DiningSimple Middle Eastern dishes to try at home

Fragrant spices, homemade bread, juicy lamb shawarma – it’s no wonder enthusiastic home cooks around the world have fallen for the flavourful charms of Middle Eastern cuisine

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As the world sits at home for the next couple of months, we thought we would bring the world to you. While you might not be able to travel to the Middle East, we have brought the tastes, flavours and colours to your own kitchen with a series of tips, hints and recipes from Jumeirah Chef Sahar Parham Al Awadhi, for some really simple Middle Eastern dishes to try at home.


Fragrant flavours

Even if you haven’t attempted making a Middle Eastern meal before, it’s highly likely you will have sampled some of the region’s most well-known dishes. Like a tangy fattoush salad that’s made by combining pieces of fried pita bread with chopped tomatoes, cucumber, onion and fresh mint before being splashed with olive oil and lemon juice. Or the scented combination of cracked bulgur wheat, parsley, mint, onion and tomatoes that is tabbouleh.

Jumeirah Chef Sahar Parham Al Awadhi For Sahar, Middle Eastern cuisine represents comfort food and evokes memories of her childhood. “Having grown up eating and experiencing the foods that are typically served in Dubai, I really associate it with home,” she says.

“The cuisine makes use of a lot of spices, often cinnamon, in both its sweet and its savoury dishes – whether that’s a cinnamon rice pudding or fluffy, cinnamon-spiced rice that’s served alongside lamb. I think everyone who grew up here thinks of their mother’s kitchen when they smell cinnamon cooking – it’s the scent of nostalgia.” Sahar says that as a result of the Silk Route, an ancient pathway plied by traders from Asia and the Middle East, other common ingredients used in traditional dishes include saffron, rosewater and cardamom.

Fresh from the oven

Working in the buzzing kitchens of the Burj Al Arab, Sahar is used to making delicious dishes in a fast-paced environment, but when it comes to cooking for her family and friends, she enjoys the opportunity to prepare freshly baked bread. “Homemade bread is always a favourite,” she says. “Whether it's chebab – a pancake-like bread that’s flavoured with saffron and sesame seeds – or khameer – a pan-fried flatbread dotted with a homemade fermented fish sauce called meshawa, I like to serve fresh bread with a side of eggs, sunny-side up.” If you never heard of meshawa, this tasty condiment originated in Iran and is today commonly found in pantries and store cupboards in most Emirati homes. Made with anchovies that have been cured with salt and flavoured with mustard and coriander seeds, the sauce works especially well with eggs. Middle Eastern spice market Recipes to try at home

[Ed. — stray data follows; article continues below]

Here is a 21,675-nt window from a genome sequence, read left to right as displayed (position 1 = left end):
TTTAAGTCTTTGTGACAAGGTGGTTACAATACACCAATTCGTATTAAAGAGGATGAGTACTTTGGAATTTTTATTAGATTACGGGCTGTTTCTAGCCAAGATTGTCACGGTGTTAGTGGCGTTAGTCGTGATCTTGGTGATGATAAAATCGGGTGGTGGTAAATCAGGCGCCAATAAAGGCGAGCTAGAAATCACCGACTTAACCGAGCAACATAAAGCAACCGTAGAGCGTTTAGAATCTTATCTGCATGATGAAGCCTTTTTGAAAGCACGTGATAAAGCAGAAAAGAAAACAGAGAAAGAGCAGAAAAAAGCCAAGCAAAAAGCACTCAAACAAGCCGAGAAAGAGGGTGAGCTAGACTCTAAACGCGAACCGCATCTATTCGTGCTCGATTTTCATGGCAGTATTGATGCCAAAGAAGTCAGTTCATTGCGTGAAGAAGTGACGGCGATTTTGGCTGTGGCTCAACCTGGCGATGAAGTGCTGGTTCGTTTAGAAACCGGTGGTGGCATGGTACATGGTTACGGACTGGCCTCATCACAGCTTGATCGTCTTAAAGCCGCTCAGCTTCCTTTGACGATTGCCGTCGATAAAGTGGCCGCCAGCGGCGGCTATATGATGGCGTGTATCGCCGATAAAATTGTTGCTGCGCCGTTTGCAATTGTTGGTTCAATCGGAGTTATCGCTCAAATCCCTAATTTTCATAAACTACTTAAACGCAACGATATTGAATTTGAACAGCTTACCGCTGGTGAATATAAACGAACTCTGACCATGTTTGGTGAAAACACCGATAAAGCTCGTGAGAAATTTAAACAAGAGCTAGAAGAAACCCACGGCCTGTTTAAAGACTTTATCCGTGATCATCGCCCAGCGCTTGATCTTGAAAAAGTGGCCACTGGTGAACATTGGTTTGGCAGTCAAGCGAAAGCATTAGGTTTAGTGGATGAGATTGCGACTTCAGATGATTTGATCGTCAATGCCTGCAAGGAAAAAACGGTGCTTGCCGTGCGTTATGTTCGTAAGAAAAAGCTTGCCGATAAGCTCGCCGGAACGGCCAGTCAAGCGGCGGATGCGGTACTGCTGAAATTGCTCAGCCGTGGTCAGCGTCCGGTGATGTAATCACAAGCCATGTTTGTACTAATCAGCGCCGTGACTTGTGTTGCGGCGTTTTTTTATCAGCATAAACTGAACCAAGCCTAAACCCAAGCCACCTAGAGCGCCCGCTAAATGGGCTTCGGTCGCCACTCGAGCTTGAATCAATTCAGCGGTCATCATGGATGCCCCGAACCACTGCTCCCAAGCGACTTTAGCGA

More and more people are experimenting with Middle Eastern cooking, after all, as Sahar acknowledges, the flavours and foods are not only comforting and delicious, they are also a great way to create healthy meals – many of which are vegetarian or vegan.
Her parting piece of advice is to be adventurous and remember that these are versatile dishes that you can adapt to your own taste. “As well as a few herbs and spices, you’ll find yourself using rice and nuts like pistachios and almonds. If you can’t find a certain ingredient, look for something else that has the same texture. Trust your instincts. You might just find that a beautiful fusion of techniques, spices and cuisines results in you creating a new dish!”

Homemade Pistachio and Rose Granola

Featuring a range of typical Middle Eastern ingredients, this granola is bursting with nuts and seeds. Sahar says that if you don’t have almonds, pistachios and/or pecans, you can use whatever nuts you do have to hand.

  • 60g almonds, chopped
  • 60g pistachios, unshelled
  • 40g pecans, chopped
  • 80g honey
  • 20g grapeseed oil (or anything with a neutral flavour)
  • 200g rolled oats
  • 60g sunflower seeds
  • 40g pumpkin seeds (or flaxseeds)
  • 20g chia seeds
  • 50g desiccated coconut
  • 2tbsp rosewater
  • 30g puffed rice or Rice Krispies cereal
  • Fresh raspberries, to serve

Place the almonds, pistachios and pecans on an oven tray and bake for 10-12 minutes at 150°C. Remove and set aside to cool.

Combine the honey and oil in a saucepan and heat until the mixture is runny, then add the oats, sunflower, pumpkin and chia seeds, desiccated coconut and rosewater. Spread on a baking tray that’s lined with greaseproof paper and bake for about 15-20 minutes, moving around with a wooden spoon every five minutes to make sure every ingredient is baking evenly.

Remove from the oven when the seeds have turned golden-brown and the liquid has been absorbed. Once cool, combine the seeds with the nuts, add the puffed rice and store in an air-tight container. Add fresh raspberries to serve.

Middle Eastern style granolaSalted Caramel and Sesame Rice Pudding

Just as Sahar associates Middle Eastern cooking with comfort food, this rich and creamy dish is incredibly soothing – and somehow manages to be sweet and savoury at the same time.

  • 350g milk
  • 50g sugar
  • ½tsp sea salt
  • 150g cream
  • 65g Arborio rice
  • ½ vanilla pod
  • 2tbsp sesame seeds, toasted
  • 1tsp tahini
  • 2tbsp almonds, chopped (optional)
  • 2tbsp dried apricots, chopped (optional)
Warm the milk and set aside. Place the sugar with 1tbsp water in a medium saucepan and caramelise until it turns a dark amber colour. Add the warm milk to the caramel and allow to deglaze. Mix until all the caramel is dissolved into the milk.

Place the sea salt, cream, rice and vanilla in a saucepan and bring to the boil. Turn down the heat and let the mixture cook for 30-40 minutes. Fold in sesame seeds and tahini, and add the almonds and dried apricots (if using).